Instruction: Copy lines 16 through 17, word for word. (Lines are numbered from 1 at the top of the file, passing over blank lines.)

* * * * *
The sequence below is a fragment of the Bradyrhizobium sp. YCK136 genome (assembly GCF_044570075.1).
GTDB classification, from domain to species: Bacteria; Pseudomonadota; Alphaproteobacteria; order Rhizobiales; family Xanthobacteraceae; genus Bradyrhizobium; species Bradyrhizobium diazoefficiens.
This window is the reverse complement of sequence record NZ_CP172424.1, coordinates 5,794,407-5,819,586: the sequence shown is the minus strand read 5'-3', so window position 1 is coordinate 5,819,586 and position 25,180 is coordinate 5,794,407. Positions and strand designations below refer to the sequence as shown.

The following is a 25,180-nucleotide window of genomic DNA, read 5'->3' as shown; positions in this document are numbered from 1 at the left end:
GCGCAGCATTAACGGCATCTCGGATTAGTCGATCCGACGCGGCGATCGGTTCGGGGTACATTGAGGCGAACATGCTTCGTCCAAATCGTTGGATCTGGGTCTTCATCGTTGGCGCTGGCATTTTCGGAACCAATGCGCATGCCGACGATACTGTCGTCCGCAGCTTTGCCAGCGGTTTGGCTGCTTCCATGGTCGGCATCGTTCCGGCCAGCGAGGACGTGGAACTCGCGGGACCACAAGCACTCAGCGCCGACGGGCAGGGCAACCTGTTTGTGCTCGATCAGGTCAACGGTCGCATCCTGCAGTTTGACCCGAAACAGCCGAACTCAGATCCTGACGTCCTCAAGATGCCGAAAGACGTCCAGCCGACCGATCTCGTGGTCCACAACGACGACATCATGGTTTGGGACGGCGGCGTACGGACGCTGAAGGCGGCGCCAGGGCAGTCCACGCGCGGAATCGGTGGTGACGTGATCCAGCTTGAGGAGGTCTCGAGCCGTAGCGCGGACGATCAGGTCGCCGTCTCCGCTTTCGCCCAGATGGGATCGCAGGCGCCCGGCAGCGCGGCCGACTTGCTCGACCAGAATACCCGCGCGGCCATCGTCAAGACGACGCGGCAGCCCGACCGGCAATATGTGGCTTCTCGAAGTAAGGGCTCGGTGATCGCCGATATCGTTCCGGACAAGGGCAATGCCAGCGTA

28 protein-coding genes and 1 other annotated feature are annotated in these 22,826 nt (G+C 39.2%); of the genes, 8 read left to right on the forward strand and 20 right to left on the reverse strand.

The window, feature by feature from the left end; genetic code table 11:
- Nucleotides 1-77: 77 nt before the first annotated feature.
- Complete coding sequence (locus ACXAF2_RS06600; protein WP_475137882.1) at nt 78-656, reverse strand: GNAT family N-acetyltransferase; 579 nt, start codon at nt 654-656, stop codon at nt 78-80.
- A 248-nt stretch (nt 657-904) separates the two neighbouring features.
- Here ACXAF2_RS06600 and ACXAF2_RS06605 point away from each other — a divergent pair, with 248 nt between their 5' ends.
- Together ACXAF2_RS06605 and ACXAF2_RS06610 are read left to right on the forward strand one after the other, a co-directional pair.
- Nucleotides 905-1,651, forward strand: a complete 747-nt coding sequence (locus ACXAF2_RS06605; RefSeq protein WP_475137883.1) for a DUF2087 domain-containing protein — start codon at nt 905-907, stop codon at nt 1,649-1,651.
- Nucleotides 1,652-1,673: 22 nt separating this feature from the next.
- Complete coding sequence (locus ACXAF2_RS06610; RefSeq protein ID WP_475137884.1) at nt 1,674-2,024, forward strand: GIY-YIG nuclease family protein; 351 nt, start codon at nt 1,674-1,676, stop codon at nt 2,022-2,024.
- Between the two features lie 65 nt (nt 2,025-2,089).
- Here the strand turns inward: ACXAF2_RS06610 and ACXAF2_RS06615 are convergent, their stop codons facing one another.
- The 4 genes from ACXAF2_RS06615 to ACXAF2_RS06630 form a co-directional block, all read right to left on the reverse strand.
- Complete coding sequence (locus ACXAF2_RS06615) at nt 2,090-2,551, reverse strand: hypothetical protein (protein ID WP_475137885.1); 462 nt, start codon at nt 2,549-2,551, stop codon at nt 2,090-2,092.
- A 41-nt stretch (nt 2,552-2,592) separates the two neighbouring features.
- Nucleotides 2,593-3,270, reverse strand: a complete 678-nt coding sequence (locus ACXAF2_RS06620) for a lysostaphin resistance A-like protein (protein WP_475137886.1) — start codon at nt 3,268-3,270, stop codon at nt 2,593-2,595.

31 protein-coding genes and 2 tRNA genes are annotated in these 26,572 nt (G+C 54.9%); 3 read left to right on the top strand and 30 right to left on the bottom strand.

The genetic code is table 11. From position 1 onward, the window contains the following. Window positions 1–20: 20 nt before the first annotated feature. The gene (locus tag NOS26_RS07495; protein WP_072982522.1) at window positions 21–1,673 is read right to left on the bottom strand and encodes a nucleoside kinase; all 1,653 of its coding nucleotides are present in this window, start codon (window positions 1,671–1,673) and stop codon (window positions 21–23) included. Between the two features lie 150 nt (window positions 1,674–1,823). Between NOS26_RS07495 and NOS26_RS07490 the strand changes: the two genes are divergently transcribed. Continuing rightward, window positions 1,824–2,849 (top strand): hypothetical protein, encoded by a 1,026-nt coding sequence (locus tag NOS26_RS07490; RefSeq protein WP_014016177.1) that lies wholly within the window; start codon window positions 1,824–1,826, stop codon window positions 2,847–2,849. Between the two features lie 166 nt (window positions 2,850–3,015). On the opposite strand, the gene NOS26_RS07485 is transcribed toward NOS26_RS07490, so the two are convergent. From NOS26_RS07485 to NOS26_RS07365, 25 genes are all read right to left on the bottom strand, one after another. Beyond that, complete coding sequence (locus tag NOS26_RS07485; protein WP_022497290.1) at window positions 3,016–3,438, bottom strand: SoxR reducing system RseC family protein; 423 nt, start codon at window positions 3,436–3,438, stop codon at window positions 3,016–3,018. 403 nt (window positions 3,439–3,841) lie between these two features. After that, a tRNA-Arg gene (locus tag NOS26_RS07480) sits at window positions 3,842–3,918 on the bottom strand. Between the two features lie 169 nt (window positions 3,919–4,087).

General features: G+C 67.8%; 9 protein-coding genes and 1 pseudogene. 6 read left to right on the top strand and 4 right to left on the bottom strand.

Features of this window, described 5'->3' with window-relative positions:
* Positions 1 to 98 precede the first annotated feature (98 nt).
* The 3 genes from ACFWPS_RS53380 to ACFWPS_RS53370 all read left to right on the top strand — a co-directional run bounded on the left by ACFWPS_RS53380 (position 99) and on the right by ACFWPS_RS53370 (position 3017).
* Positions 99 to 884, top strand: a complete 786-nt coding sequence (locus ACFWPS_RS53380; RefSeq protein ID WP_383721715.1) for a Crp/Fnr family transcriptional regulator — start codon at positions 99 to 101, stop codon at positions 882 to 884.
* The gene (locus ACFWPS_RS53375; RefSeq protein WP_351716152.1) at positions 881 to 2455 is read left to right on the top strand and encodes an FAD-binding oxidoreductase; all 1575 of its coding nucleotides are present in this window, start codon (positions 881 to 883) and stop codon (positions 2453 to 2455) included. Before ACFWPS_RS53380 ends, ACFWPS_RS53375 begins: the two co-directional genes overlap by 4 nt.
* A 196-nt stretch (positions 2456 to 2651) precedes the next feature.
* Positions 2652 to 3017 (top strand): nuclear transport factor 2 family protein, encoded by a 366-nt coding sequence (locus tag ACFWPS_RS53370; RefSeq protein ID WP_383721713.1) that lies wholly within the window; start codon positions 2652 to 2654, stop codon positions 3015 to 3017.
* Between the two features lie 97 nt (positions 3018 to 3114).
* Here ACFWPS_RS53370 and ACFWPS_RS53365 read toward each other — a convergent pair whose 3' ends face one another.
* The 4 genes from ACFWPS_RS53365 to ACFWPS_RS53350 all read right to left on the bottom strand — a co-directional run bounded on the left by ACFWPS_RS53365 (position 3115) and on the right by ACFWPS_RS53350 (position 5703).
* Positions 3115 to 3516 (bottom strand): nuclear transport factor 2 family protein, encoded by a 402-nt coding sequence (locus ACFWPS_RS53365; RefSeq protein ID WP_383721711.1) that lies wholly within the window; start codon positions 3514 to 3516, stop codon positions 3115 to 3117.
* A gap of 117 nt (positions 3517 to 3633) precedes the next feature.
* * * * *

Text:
- Between the two features lie 65 nt (nt 2,025-2,089).
- Here the strand turns inward: ACXAF2_RS06610 and ACXAF2_RS06615 are convergent, their stop codons facing one another.